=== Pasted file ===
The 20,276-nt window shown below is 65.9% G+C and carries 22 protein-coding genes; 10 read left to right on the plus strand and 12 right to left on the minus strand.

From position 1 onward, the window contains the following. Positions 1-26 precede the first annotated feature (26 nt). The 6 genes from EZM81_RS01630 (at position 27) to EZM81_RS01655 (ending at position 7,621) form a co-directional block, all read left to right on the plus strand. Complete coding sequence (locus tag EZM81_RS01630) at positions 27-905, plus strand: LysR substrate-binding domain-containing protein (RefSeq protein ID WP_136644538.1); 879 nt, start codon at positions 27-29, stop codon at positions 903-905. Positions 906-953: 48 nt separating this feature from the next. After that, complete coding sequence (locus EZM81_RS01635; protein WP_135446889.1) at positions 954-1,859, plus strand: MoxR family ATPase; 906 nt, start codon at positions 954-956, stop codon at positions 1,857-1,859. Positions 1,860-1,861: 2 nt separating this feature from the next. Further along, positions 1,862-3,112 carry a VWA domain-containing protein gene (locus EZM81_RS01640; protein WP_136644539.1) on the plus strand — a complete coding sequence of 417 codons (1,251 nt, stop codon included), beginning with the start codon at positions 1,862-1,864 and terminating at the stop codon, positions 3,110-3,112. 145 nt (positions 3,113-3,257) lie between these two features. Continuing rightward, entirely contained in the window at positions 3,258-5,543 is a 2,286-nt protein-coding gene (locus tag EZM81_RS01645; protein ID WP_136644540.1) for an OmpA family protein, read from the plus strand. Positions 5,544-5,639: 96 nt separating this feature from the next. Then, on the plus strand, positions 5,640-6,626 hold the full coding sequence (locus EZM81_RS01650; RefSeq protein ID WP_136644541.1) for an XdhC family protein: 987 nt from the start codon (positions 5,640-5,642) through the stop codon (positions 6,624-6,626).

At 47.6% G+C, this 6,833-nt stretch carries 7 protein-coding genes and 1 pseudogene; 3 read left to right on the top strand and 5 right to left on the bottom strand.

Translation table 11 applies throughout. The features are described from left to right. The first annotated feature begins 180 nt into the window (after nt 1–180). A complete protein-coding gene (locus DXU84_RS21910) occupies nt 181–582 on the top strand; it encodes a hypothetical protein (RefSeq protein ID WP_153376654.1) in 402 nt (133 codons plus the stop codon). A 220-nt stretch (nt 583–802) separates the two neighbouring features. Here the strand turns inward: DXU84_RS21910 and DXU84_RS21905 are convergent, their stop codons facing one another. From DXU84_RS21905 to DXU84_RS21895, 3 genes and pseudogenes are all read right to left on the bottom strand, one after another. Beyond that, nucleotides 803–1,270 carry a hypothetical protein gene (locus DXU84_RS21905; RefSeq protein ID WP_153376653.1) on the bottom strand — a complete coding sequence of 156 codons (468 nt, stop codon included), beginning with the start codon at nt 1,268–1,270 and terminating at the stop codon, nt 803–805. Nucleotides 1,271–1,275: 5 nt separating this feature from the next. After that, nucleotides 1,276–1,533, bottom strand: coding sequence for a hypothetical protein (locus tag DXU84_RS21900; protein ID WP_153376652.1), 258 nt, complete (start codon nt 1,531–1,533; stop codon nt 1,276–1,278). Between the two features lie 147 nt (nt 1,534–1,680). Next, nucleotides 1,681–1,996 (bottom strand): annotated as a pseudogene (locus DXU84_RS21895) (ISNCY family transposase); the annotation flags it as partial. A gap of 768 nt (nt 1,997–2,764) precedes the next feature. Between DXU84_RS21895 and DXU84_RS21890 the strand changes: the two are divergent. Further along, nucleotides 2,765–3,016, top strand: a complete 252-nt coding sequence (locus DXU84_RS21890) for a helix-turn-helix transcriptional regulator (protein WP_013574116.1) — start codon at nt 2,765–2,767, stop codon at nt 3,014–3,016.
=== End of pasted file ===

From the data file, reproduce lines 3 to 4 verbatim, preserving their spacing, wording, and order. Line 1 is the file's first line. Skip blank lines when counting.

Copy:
At 47.6% G+C, this 6,833-nt stretch carries 7 protein-coding genes and 1 pseudogene; 3 read left to right on the top strand and 5 right to left on the bottom strand.

Translation table 11 applies throughout. The features are described from left to right. The first annotated feature begins 180 nt into the window (after nt 1–180). A complete protein-coding gene (locus DXU84_RS21910) occupies nt 181–582 on the top strand; it encodes a hypothetical protein (RefSeq protein ID WP_153376654.1) in 402 nt (133 codons plus the stop codon). A 220-nt stretch (nt 583–802) separates the two neighbouring features. Here the strand turns inward: DXU84_RS21910 and DXU84_RS21905 are convergent, their stop codons facing one another. From DXU84_RS21905 to DXU84_RS21895, 3 genes and pseudogenes are all read right to left on the bottom strand, one after another. Beyond that, nucleotides 803–1,270 carry a hypothetical protein gene (locus DXU84_RS21905; RefSeq protein ID WP_153376653.1) on the bottom strand — a complete coding sequence of 156 codons (468 nt, stop codon included), beginning with the start codon at nt 1,268–1,270 and terminating at the stop codon, nt 803–805. Nucleotides 1,271–1,275: 5 nt separating this feature from the next. After that, nucleotides 1,276–1,533, bottom strand: coding sequence for a hypothetical protein (locus tag DXU84_RS21900; protein ID WP_153376652.1), 258 nt, complete (start codon nt 1,531–1,533; stop codon nt 1,276–1,278). Between the two features lie 147 nt (nt 1,534–1,680). Next, nucleotides 1,681–1,996 (bottom strand): annotated as a pseudogene (locus DXU84_RS21895) (ISNCY family transposase); the annotation flags it as partial. A gap of 768 nt (nt 1,997–2,764) precedes the next feature. Between DXU84_RS21895 and DXU84_RS21890 the strand changes: the two are divergent. Further along, nucleotides 2,765–3,016, top strand: a complete 252-nt coding sequence (locus DXU84_RS21890) for a helix-turn-helix transcriptional regulator (protein WP_013574116.1) — start codon at nt 2,765–2,767, stop codon at nt 3,014–3,016.